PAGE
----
The government, though the Ministry of Interior and Immigration Department, should thus be wary of this proposal. The country cannot peddle citizenship to foreigners on the simple basis that they have a lot of money to invest. There are mechanisms in place within the Immigration Department that have been in operation for years. These should be left uninterrupted.

There abound dangerous characters the world over with a lot of dirty money who hide under the guise of investors, who would try to seek a safe haven here. Are we going to have them among us as citizens regardless of the dangers they are likely to pose to the country and the citizenry?

It is true the country needs investors. There are companies with clean records and their expansion into Kenya would be of great benefit and create jobs. Such companies and their operators are issued with the relevant documents. The Ministry of Interior has laid down procedures.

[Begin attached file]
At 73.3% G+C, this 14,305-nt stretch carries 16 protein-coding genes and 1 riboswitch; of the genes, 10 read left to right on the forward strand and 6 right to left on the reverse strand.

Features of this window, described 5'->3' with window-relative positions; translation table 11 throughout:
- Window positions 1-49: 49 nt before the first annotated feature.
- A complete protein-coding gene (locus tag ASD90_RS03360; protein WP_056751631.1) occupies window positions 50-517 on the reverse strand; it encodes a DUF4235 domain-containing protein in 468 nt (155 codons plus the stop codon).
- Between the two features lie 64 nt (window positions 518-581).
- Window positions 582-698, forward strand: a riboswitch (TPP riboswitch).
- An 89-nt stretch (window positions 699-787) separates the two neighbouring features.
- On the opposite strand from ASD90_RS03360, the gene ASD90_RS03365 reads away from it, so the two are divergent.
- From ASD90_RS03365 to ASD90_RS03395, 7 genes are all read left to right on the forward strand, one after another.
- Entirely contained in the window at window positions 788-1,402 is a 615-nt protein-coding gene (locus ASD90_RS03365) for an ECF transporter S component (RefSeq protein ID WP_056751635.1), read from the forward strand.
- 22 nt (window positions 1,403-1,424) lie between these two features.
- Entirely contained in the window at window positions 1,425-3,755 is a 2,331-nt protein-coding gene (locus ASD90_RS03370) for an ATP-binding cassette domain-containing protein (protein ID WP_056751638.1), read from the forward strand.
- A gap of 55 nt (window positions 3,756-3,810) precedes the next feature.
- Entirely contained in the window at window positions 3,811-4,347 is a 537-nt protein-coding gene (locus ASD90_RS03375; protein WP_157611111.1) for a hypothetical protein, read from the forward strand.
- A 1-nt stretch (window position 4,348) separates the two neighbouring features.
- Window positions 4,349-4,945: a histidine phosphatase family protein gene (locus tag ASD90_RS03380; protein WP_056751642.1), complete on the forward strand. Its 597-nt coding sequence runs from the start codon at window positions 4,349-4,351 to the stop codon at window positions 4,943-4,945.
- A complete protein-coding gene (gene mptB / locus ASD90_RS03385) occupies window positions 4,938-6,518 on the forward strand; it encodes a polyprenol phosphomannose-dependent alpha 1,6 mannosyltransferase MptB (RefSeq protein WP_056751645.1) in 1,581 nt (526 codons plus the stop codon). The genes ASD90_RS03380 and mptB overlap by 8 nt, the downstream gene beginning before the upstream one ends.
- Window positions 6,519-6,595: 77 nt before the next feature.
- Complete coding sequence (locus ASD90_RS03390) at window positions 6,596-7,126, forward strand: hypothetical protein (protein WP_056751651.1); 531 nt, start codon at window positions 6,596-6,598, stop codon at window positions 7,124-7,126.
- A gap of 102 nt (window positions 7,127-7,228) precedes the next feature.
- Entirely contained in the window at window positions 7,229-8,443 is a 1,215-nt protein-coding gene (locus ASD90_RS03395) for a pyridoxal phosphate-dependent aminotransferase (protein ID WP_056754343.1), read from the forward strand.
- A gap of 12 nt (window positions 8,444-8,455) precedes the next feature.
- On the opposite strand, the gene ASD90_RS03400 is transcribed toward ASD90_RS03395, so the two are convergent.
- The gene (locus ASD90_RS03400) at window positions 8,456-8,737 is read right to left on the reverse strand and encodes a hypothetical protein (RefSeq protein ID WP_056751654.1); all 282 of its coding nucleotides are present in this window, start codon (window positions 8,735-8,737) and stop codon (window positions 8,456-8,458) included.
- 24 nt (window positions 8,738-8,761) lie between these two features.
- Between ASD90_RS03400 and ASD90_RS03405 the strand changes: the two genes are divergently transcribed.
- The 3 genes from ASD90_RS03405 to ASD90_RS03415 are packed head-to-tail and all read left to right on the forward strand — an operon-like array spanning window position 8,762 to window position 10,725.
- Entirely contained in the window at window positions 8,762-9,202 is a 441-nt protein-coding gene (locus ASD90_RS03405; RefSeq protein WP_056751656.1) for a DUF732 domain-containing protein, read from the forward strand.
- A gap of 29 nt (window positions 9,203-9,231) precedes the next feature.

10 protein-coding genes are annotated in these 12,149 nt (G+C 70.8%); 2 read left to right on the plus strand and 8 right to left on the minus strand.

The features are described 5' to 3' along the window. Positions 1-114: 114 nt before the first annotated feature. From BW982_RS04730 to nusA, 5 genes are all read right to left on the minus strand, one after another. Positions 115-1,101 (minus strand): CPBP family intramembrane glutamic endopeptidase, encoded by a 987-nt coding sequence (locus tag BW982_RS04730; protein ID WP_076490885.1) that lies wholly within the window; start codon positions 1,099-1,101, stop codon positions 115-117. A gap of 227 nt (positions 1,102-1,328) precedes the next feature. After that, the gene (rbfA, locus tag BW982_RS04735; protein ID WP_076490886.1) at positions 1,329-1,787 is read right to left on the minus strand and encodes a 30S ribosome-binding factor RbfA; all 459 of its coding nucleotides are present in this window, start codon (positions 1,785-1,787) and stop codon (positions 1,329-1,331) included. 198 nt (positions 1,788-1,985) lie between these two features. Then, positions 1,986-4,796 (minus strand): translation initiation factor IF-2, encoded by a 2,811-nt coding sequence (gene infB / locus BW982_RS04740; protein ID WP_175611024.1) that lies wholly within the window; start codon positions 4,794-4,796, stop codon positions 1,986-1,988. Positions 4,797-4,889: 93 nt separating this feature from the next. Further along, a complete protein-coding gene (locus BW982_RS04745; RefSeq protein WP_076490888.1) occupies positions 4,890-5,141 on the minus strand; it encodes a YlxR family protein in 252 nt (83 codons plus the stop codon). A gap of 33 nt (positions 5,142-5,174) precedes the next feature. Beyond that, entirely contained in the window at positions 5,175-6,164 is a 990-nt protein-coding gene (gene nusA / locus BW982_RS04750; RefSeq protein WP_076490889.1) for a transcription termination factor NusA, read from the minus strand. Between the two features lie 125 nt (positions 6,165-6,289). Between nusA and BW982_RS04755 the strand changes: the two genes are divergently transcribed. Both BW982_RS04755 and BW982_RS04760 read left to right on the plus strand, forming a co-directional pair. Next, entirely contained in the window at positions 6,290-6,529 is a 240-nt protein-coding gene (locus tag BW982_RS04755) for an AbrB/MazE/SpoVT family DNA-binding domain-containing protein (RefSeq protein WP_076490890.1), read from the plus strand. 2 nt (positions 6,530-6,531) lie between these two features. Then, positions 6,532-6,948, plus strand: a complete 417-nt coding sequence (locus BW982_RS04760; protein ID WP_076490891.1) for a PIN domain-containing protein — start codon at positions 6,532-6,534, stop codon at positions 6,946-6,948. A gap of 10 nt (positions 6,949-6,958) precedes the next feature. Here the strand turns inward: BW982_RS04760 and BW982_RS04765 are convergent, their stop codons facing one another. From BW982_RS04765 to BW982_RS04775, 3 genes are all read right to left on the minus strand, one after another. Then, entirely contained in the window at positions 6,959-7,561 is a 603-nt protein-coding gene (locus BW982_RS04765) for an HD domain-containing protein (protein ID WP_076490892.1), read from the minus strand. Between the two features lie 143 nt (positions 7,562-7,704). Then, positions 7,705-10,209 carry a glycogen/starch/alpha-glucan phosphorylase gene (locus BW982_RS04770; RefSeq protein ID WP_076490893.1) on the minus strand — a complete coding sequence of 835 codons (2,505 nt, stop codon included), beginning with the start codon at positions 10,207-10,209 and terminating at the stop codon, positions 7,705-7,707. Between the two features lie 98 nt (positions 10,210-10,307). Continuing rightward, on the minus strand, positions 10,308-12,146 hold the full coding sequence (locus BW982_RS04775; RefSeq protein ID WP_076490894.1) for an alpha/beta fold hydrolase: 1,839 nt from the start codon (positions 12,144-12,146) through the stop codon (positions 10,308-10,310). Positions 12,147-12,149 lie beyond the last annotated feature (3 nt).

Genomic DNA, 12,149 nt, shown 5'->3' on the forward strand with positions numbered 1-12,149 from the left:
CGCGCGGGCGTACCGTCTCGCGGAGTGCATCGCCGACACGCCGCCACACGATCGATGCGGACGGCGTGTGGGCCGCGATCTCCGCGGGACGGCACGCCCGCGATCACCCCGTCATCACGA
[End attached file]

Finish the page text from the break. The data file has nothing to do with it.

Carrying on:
The procedures and requirements to invest in Kenya in the County Investment Handbook 2019 published by KeInvest are too simplified. Key Performance Indicators (KPIs) that quantify what success will look like based on the core objectives of attaining economic growth from the implementation of the Big Four agenda are glaringly missing. What are our expectations on the impact on key areas such as unemployment, level of re-investment of proceeds into the country/counties, and local partnerships?